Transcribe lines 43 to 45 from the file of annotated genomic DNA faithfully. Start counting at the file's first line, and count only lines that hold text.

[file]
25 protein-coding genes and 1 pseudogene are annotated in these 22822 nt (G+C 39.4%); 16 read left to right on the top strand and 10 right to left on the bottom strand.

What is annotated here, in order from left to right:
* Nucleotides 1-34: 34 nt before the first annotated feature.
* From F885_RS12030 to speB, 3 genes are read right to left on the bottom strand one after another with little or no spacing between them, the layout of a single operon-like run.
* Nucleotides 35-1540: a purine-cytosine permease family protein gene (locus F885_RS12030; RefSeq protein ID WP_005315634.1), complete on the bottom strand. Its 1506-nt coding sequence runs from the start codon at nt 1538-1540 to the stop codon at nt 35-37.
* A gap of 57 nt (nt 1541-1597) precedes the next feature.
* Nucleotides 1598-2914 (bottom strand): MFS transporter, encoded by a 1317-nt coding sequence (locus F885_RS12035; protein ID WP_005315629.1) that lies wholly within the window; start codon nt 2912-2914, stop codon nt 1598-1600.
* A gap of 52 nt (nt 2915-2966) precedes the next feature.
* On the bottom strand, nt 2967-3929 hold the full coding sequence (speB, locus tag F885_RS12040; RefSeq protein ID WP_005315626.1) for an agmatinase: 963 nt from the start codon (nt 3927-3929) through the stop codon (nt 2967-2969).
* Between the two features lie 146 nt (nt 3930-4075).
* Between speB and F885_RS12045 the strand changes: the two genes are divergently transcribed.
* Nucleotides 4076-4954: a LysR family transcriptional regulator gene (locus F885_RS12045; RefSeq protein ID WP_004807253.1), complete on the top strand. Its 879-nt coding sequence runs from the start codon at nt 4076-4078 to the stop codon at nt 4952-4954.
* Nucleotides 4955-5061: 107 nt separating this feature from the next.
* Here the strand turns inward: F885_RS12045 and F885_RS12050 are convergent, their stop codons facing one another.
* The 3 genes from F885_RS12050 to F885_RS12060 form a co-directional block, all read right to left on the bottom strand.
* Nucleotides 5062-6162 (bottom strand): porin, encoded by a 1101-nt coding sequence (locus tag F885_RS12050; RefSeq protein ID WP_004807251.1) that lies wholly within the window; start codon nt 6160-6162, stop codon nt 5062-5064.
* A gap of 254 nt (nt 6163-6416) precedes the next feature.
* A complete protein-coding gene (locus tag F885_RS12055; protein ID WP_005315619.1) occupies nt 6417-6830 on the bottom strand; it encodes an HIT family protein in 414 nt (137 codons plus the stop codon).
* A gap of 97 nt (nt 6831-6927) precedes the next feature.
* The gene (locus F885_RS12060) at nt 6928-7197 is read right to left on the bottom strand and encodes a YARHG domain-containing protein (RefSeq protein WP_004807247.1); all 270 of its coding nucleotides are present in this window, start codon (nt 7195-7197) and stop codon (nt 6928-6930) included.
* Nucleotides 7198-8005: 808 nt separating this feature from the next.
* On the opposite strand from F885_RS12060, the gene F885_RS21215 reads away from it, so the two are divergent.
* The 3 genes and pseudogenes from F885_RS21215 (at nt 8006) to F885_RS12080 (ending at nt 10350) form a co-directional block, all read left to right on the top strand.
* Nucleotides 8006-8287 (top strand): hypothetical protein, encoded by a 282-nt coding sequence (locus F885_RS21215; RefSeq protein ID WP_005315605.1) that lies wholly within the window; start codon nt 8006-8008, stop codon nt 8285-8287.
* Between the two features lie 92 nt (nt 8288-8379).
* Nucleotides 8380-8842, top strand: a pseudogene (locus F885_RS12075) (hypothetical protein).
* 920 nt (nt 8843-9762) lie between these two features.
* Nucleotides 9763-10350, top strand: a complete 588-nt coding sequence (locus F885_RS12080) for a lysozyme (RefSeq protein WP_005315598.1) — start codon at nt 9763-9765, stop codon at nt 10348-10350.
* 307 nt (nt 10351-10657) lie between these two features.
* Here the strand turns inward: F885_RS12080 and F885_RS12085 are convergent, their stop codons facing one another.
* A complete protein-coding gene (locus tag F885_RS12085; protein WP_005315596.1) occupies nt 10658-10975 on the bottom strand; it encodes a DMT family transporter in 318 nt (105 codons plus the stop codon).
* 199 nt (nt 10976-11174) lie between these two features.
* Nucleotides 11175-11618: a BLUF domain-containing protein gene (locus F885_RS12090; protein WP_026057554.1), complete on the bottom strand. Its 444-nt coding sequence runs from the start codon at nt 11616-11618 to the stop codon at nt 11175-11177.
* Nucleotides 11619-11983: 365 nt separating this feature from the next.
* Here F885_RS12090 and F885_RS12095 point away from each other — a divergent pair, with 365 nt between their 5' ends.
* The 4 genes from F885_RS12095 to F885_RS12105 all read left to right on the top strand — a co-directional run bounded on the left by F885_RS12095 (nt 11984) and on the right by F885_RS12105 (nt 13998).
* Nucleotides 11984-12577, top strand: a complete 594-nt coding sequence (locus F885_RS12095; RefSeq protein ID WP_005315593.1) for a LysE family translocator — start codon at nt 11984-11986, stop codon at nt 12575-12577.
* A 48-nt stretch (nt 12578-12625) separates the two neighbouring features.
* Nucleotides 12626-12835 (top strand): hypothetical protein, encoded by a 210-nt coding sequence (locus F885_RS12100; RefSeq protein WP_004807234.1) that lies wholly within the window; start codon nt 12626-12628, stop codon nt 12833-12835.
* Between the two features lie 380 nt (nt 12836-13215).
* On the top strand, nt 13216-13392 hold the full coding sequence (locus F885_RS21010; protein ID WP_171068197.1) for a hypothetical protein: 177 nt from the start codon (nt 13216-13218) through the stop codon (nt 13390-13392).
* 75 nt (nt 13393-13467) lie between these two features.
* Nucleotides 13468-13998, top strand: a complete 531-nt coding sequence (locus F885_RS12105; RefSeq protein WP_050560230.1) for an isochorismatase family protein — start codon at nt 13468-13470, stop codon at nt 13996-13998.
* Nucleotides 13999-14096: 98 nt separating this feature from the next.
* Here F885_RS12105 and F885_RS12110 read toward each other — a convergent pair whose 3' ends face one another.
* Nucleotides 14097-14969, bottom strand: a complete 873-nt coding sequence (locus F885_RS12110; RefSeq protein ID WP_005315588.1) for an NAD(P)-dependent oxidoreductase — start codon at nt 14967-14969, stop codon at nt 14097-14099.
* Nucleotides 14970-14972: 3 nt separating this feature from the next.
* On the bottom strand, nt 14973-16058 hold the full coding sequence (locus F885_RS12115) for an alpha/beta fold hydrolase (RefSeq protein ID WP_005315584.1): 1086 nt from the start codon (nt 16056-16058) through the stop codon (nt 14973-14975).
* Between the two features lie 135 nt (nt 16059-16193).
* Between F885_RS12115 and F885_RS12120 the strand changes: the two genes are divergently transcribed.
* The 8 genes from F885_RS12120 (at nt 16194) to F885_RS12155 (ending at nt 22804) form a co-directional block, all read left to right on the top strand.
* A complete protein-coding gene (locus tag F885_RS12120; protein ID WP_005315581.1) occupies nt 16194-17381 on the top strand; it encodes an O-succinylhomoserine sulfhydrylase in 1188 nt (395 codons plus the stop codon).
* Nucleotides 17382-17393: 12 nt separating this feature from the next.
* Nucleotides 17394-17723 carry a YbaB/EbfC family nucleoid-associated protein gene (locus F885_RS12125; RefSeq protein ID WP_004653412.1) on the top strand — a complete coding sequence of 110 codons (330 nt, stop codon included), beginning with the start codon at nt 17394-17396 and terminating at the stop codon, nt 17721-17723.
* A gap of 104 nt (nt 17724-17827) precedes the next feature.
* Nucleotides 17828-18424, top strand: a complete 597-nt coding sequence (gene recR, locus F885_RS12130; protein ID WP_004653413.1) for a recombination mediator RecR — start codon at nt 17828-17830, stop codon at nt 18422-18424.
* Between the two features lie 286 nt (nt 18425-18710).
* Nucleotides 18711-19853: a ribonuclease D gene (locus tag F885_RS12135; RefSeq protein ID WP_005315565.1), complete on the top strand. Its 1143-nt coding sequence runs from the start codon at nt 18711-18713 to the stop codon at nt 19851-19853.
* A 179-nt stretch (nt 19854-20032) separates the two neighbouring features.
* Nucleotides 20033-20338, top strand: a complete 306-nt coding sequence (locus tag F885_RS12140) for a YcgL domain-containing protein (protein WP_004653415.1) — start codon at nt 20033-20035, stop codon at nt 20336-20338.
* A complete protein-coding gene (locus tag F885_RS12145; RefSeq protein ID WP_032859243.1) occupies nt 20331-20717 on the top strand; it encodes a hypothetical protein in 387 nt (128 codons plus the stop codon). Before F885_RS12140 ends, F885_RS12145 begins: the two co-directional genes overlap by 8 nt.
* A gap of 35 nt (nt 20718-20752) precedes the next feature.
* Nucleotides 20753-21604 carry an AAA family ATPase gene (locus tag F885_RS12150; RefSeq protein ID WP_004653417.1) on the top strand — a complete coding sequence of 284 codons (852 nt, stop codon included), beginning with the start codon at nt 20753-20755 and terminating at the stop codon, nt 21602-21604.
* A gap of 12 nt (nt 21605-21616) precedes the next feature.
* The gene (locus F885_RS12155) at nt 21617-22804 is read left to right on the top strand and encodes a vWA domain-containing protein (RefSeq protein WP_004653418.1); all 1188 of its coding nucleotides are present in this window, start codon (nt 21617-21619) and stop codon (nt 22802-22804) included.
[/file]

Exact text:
* Nucleotides 13468-13998, top strand: a complete 531-nt coding sequence (locus F885_RS12105; RefSeq protein WP_050560230.1) for an isochorismatase family protein — start codon at nt 13468-13470, stop codon at nt 13996-13998.
* Nucleotides 13999-14096: 98 nt separating this feature from the next.
* Here F885_RS12105 and F885_RS12110 read toward each other — a convergent pair whose 3' ends face one another.